I call this “silent sabotage”, and I believe that every salon has been sabotaged like this at some point in time. Employees, who don’t want to jeopardise their jobs, simply don’t talk to their bosses about their issues. Instead, they indulge in practices that hurt the business. It helps them to vent their frustration.
Here are some of the deceptively subtle activities that your disgruntled employees may be indulging in at this very moment. They’re:
* Leaving lots of catch up gaps between client appointments.
* Rejecting requests for appointments when you’re not around.
* Not making any effort to re-book their clients.
* Calling in sick with little thought of clients’ appointments.
* Over-using or wasting product during services.
* Making no attempt to up-sell services or retail sales.
* Takings are always down on the days you don’t work in the salon.
* Helping themselves to retail and professional stock when you’re not around.
* Removing cash from the register.
* Not keeping the salon or their work area looking clean and professional.
* The cause of increased client complaints.
* Not following Salon Procedures and Protocols.
* Resisting attending team meetings.
*Talking about you to clients behind your back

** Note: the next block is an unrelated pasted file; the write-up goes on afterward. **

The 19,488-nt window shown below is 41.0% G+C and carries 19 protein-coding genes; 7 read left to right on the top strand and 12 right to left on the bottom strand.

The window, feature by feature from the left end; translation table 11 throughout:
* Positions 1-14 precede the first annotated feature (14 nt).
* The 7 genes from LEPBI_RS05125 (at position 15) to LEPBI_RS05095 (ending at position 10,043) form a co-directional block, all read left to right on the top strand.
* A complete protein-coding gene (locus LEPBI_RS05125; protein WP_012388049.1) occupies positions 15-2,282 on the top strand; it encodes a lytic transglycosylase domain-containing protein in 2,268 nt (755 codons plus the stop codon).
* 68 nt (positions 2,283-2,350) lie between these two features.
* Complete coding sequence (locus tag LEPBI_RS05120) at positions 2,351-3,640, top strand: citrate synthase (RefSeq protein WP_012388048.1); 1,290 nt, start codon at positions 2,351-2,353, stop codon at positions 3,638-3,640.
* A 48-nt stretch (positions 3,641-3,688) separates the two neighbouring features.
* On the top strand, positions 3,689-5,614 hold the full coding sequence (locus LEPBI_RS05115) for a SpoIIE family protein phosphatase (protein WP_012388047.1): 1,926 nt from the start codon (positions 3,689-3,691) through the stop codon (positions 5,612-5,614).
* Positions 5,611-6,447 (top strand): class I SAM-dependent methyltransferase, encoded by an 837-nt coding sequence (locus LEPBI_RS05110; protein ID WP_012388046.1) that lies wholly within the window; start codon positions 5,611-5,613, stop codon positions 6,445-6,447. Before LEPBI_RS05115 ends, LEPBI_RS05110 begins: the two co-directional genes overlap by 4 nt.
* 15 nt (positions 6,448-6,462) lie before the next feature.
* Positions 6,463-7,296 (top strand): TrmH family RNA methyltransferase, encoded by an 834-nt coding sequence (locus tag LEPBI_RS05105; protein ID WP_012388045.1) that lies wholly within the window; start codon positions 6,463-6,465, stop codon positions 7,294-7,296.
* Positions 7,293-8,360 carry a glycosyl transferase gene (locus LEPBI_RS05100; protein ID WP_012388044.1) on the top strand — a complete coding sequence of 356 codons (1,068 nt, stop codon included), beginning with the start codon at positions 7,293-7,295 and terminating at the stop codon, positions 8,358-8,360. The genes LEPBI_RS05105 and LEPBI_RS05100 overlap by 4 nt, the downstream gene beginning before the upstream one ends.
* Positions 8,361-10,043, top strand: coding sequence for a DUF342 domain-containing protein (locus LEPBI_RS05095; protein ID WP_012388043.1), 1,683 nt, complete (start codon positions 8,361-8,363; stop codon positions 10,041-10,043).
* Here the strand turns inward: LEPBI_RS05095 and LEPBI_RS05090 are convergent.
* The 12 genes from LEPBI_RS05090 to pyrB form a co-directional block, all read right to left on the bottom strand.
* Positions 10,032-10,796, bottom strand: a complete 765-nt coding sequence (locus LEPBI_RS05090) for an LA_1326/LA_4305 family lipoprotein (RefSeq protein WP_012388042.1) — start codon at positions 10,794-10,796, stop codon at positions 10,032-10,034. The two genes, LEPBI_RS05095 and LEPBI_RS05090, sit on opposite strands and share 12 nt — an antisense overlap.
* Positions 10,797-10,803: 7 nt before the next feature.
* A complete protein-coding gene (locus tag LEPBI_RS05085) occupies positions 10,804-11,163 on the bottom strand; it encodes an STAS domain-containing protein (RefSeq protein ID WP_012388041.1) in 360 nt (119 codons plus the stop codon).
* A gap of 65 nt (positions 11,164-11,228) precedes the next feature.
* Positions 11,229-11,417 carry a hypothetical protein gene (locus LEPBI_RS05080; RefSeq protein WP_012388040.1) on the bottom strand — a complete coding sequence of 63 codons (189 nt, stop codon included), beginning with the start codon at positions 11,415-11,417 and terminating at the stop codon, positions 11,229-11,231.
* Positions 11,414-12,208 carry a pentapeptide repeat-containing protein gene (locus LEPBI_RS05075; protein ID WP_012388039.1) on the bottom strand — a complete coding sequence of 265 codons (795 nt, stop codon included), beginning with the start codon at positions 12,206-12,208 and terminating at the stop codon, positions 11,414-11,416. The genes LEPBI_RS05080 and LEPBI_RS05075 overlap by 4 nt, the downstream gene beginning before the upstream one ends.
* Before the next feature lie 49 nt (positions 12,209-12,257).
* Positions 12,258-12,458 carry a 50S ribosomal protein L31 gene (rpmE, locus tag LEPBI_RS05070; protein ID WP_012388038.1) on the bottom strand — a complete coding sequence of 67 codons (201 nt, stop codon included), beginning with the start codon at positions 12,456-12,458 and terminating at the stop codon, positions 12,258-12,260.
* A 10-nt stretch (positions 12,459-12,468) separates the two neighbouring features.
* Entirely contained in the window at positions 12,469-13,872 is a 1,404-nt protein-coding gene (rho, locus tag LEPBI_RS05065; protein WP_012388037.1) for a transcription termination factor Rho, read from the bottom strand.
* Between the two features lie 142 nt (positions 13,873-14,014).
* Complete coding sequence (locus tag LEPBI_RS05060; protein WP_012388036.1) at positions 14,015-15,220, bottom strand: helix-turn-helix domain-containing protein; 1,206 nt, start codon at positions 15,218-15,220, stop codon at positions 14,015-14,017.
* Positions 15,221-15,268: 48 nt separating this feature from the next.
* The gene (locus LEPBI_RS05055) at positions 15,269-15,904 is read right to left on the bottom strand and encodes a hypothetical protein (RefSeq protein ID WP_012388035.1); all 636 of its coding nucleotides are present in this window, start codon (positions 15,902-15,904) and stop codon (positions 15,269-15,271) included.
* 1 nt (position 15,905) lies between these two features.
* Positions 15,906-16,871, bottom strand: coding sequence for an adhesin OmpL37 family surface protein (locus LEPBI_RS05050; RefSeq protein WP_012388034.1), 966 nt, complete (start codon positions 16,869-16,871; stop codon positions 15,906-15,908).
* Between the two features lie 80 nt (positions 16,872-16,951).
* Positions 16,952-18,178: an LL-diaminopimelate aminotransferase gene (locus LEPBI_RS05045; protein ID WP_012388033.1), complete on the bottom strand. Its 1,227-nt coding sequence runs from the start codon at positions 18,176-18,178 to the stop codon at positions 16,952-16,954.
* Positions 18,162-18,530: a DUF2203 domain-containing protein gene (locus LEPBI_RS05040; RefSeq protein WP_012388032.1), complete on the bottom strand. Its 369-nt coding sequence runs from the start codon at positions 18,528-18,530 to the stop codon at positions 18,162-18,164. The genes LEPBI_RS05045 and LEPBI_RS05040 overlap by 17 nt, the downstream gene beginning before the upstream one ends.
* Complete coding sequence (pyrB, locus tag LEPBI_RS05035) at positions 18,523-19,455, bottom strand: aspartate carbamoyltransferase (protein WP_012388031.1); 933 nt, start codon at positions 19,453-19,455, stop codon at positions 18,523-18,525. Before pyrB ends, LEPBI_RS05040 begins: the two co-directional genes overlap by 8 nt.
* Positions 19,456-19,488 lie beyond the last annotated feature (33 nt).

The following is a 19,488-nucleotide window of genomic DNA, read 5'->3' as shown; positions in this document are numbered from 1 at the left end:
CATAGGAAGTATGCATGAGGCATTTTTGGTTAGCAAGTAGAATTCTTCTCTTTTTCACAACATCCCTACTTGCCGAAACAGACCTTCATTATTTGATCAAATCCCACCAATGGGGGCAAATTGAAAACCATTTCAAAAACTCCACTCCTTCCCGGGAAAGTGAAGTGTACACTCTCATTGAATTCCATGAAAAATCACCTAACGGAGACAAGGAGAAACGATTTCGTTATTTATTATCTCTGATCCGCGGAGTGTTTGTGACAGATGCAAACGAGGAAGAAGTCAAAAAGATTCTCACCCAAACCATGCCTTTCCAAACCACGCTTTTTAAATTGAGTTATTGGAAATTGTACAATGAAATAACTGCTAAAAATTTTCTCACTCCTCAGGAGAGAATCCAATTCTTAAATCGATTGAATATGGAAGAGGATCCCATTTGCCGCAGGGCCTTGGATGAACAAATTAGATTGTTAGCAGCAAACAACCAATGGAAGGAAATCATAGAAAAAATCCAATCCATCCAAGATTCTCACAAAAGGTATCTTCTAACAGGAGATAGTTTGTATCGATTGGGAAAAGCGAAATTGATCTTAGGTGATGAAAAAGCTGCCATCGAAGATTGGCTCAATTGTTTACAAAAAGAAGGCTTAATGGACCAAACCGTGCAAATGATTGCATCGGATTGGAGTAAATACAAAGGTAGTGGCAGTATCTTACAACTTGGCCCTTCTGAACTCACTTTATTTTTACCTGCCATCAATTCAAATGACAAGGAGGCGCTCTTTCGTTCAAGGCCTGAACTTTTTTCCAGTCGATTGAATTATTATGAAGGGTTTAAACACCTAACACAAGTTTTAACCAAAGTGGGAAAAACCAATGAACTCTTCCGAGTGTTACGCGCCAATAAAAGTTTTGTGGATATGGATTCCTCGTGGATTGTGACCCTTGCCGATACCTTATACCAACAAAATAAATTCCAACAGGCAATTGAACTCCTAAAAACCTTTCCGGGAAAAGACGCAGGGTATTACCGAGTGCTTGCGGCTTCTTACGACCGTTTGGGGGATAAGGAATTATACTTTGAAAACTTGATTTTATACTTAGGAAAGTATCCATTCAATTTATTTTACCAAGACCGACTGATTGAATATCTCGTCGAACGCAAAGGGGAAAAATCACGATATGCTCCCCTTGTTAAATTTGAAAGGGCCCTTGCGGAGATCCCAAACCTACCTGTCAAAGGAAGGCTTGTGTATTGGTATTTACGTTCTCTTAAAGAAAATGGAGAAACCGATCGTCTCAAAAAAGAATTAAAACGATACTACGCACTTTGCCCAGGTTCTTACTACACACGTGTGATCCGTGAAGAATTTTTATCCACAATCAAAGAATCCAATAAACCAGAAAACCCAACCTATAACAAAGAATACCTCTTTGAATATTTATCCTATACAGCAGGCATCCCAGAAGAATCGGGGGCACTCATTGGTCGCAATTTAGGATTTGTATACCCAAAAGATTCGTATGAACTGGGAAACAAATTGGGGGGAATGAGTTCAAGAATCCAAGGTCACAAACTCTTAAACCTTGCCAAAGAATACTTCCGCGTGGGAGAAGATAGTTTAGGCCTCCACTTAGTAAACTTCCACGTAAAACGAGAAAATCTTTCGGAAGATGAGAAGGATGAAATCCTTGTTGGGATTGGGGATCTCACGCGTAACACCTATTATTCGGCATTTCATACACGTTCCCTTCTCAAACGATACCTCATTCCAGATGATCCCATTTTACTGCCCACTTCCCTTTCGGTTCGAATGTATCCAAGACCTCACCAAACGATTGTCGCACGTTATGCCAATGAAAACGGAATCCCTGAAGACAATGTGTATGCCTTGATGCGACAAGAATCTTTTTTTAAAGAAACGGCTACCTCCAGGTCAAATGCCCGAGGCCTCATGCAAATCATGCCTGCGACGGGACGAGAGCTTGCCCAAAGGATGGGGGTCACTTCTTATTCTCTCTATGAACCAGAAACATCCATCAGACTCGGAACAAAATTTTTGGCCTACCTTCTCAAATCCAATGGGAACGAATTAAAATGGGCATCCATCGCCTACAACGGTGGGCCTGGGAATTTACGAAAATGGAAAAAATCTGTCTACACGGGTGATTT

* Providing cheap treatments to salon clients at home for cash
Does anything on this list feel familiar to you?
This brief list is just the tip of the iceberg, and there are bound to be many other ways your unhappy employees could be damaging your business.
But the important question that needs to be answered here is “What can I do to make sure this isn’t happening to me?” Well, while you are never going to get your employees to treat your business like it’s their very own (and why should they), there are definitely things you can do to minimise this kind of destructive behaviour.
Here’s what you can do about it.
#1. You must increase the amount and quality of communication with your team. Run meetings more often, and invite individual team members to make suggestions about ways to improve your business. Employees, who have the opportunity to put forward their own ideas, will be more likely to follow through with them as it’s been their idea to start with. So instead of you being the only person who creates the solutions to problems, get your team to give you their ideas instead. You’ll be surprised by just how good some of their suggestions will be.
#2. You must have an open door policy so that your employees know you are prepared to listen to their problems, take them seriously and do your best to make things better. Being a quality listener rather than a talker is the secret to success when it comes to fixing employee grievances.
#3. You must take the time to acknowledge great performance when you see it. This isn’t as difficult as you may think. A genuine “thank you” for a job well done will often get the desired results. The goal, of course, is to make the employee feel genuinely valued and appreciated.
#4. You must show the same level of respect to your employees as you expect them to show to their clients. Always do what’s right, honour their needs, listen to them when they want to speak and be the kind of boss you would like to have had when you first started out.
Loyalty from your employees is not something you can expect automatically. It must be earned, and you’re the only one who can do that. A loyal and happy employee is one who will never intentionally set out to damage a salon and job that they love.